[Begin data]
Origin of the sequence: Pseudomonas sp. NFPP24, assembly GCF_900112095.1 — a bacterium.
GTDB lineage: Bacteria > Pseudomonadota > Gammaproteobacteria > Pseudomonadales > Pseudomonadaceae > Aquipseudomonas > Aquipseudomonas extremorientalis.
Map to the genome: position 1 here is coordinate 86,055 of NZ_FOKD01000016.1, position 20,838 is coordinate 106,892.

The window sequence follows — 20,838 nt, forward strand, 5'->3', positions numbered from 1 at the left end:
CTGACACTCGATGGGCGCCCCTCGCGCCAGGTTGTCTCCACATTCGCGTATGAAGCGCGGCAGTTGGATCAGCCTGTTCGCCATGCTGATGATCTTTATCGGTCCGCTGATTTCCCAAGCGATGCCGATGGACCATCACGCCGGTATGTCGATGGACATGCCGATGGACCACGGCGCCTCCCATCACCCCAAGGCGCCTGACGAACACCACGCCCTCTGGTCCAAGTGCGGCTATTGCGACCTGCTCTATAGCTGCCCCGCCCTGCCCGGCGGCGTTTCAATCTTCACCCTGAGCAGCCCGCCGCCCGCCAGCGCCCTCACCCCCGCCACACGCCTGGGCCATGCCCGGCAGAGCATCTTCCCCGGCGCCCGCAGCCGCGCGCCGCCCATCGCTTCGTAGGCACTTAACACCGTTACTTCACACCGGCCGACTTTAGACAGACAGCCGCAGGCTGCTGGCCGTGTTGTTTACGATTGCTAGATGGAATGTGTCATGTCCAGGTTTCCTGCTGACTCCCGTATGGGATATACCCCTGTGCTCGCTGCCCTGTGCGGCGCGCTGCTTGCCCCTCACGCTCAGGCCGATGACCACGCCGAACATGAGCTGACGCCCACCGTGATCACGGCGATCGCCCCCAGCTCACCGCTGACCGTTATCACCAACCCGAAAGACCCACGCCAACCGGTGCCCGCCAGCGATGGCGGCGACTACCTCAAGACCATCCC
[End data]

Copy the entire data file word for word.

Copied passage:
Origin of the sequence: Pseudomonas sp. NFPP24, assembly GCF_900112095.1 — a bacterium.
GTDB lineage: Bacteria > Pseudomonadota > Gammaproteobacteria > Pseudomonadales > Pseudomonadaceae > Aquipseudomonas > Aquipseudomonas extremorientalis.
Map to the genome: position 1 here is coordinate 86,055 of NZ_FOKD01000016.1, position 20,838 is coordinate 106,892.

The window sequence follows — 20,838 nt, forward strand, 5'->3', positions numbered from 1 at the left end:
CTGACACTCGATGGGCGCCCCTCGCGCCAGGTTGTCTCCACATTCGCGTATGAAGCGCGGCAGTTGGATCAGCCTGTTCGCCATGCTGATGATCTTTATCGGTCCGCTGATTTCCCAAGCGATGCCGATGGACCATCACGCCGGTATGTCGATGGACATGCCGATGGACCACGGCGCCTCCCATCACCCCAAGGCGCCTGACGAACACCACGCCCTCTGGTCCAAGTGCGGCTATTGCGACCTGCTCTATAGCTGCCCCGCCCTGCCCGGCGGCGTTTCAATCTTCACCCTGAGCAGCCCGCCGCCCGCCAGCGCCCTCACCCCCGCCACACGCCTGGGCCATGCCCGGCAGAGCATCTTCCCCGGCGCCCGCAGCCGCGCGCCGCCCATCGCTTCGTAGGCACTTAACACCGTTACTTCACACCGGCCGACTTTAGACAGACAGCCGCAGGCTGCTGGCCGTGTTGTTTACGATTGCTAGATGGAATGTGTCATGTCCAGGTTTCCTGCTGACTCCCGTATGGGATATACCCCTGTGCTCGCTGCCCTGTGCGGCGCGCTGCTTGCCCCTCACGCTCAGGCCGATGACCACGCCGAACATGAGCTGACGCCCACCGTGATCACGGCGATCGCCCCCAGCTCACCGCTGACCGTTATCACCAACCCGAAAGACCCACGCCAACCGGTGCCCGCCAGCGATGGCGGCGACTACCTCAAGACCATCCC